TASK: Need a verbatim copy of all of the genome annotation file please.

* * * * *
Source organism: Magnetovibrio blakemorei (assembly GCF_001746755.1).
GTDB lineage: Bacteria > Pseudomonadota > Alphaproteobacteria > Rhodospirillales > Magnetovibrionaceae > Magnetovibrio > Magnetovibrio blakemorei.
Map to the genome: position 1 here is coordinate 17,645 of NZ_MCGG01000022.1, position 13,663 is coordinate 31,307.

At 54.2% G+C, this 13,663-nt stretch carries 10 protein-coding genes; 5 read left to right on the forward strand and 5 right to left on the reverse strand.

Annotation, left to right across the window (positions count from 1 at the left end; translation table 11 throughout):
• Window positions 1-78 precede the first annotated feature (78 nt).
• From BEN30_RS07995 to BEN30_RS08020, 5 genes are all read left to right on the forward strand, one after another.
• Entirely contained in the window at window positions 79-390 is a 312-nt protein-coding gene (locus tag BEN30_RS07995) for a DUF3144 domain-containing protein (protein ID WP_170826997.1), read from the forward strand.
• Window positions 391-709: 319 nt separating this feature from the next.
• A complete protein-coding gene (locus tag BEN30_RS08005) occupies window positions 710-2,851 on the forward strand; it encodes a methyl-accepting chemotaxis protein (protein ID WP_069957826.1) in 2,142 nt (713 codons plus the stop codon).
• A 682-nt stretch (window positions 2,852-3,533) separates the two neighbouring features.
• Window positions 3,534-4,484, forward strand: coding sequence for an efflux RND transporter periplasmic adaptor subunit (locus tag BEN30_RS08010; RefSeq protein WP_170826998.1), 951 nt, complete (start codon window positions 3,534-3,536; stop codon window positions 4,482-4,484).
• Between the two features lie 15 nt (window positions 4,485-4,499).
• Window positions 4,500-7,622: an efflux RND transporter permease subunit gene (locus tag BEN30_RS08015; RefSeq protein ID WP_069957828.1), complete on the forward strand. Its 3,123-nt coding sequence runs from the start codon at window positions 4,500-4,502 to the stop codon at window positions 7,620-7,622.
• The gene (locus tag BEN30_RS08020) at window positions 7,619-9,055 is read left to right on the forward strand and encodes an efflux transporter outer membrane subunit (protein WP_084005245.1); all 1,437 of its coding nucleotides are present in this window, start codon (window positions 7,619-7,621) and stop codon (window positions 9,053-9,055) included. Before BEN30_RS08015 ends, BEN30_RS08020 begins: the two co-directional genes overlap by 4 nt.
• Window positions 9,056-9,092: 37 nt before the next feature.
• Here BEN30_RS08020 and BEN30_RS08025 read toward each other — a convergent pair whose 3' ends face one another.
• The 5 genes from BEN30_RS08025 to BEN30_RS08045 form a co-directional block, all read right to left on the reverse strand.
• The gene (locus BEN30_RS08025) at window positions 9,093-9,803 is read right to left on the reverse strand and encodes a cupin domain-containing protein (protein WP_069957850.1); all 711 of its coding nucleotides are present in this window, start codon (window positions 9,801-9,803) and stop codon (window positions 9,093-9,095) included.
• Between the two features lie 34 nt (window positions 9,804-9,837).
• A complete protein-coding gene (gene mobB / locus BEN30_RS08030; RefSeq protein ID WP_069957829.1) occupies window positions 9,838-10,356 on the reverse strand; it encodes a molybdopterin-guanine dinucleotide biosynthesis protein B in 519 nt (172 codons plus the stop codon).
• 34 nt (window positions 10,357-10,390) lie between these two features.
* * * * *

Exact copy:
Source organism: Magnetovibrio blakemorei (assembly GCF_001746755.1).
GTDB lineage: Bacteria > Pseudomonadota > Alphaproteobacteria > Rhodospirillales > Magnetovibrionaceae > Magnetovibrio > Magnetovibrio blakemorei.
Map to the genome: position 1 here is coordinate 17,645 of NZ_MCGG01000022.1, position 13,663 is coordinate 31,307.

At 54.2% G+C, this 13,663-nt stretch carries 10 protein-coding genes; 5 read left to right on the forward strand and 5 right to left on the reverse strand.

Annotation, left to right across the window (positions count from 1 at the left end; translation table 11 throughout):
• Window positions 1-78 precede the first annotated feature (78 nt).
• From BEN30_RS07995 to BEN30_RS08020, 5 genes are all read left to right on the forward strand, one after another.
• Entirely contained in the window at window positions 79-390 is a 312-nt protein-coding gene (locus tag BEN30_RS07995) for a DUF3144 domain-containing protein (protein ID WP_170826997.1), read from the forward strand.
• Window positions 391-709: 319 nt separating this feature from the next.
• A complete protein-coding gene (locus tag BEN30_RS08005) occupies window positions 710-2,851 on the forward strand; it encodes a methyl-accepting chemotaxis protein (protein ID WP_069957826.1) in 2,142 nt (713 codons plus the stop codon).
• A 682-nt stretch (window positions 2,852-3,533) separates the two neighbouring features.
• Window positions 3,534-4,484, forward strand: coding sequence for an efflux RND transporter periplasmic adaptor subunit (locus tag BEN30_RS08010; RefSeq protein WP_170826998.1), 951 nt, complete (start codon window positions 3,534-3,536; stop codon window positions 4,482-4,484).
• Between the two features lie 15 nt (window positions 4,485-4,499).
• Window positions 4,500-7,622: an efflux RND transporter permease subunit gene (locus tag BEN30_RS08015; RefSeq protein ID WP_069957828.1), complete on the forward strand. Its 3,123-nt coding sequence runs from the start codon at window positions 4,500-4,502 to the stop codon at window positions 7,620-7,622.
• The gene (locus tag BEN30_RS08020) at window positions 7,619-9,055 is read left to right on the forward strand and encodes an efflux transporter outer membrane subunit (protein WP_084005245.1); all 1,437 of its coding nucleotides are present in this window, start codon (window positions 7,619-7,621) and stop codon (window positions 9,053-9,055) included. Before BEN30_RS08015 ends, BEN30_RS08020 begins: the two co-directional genes overlap by 4 nt.
• Window positions 9,056-9,092: 37 nt before the next feature.
• Here BEN30_RS08020 and BEN30_RS08025 read toward each other — a convergent pair whose 3' ends face one another.
• The 5 genes from BEN30_RS08025 to BEN30_RS08045 form a co-directional block, all read right to left on the reverse strand.
• The gene (locus BEN30_RS08025) at window positions 9,093-9,803 is read right to left on the reverse strand and encodes a cupin domain-containing protein (protein WP_069957850.1); all 711 of its coding nucleotides are present in this window, start codon (window positions 9,801-9,803) and stop codon (window positions 9,093-9,095) included.
• Between the two features lie 34 nt (window positions 9,804-9,837).
• A complete protein-coding gene (gene mobB / locus BEN30_RS08030; RefSeq protein ID WP_069957829.1) occupies window positions 9,838-10,356 on the reverse strand; it encodes a molybdopterin-guanine dinucleotide biosynthesis protein B in 519 nt (172 codons plus the stop codon).
• 34 nt (window positions 10,357-10,390) lie between these two features.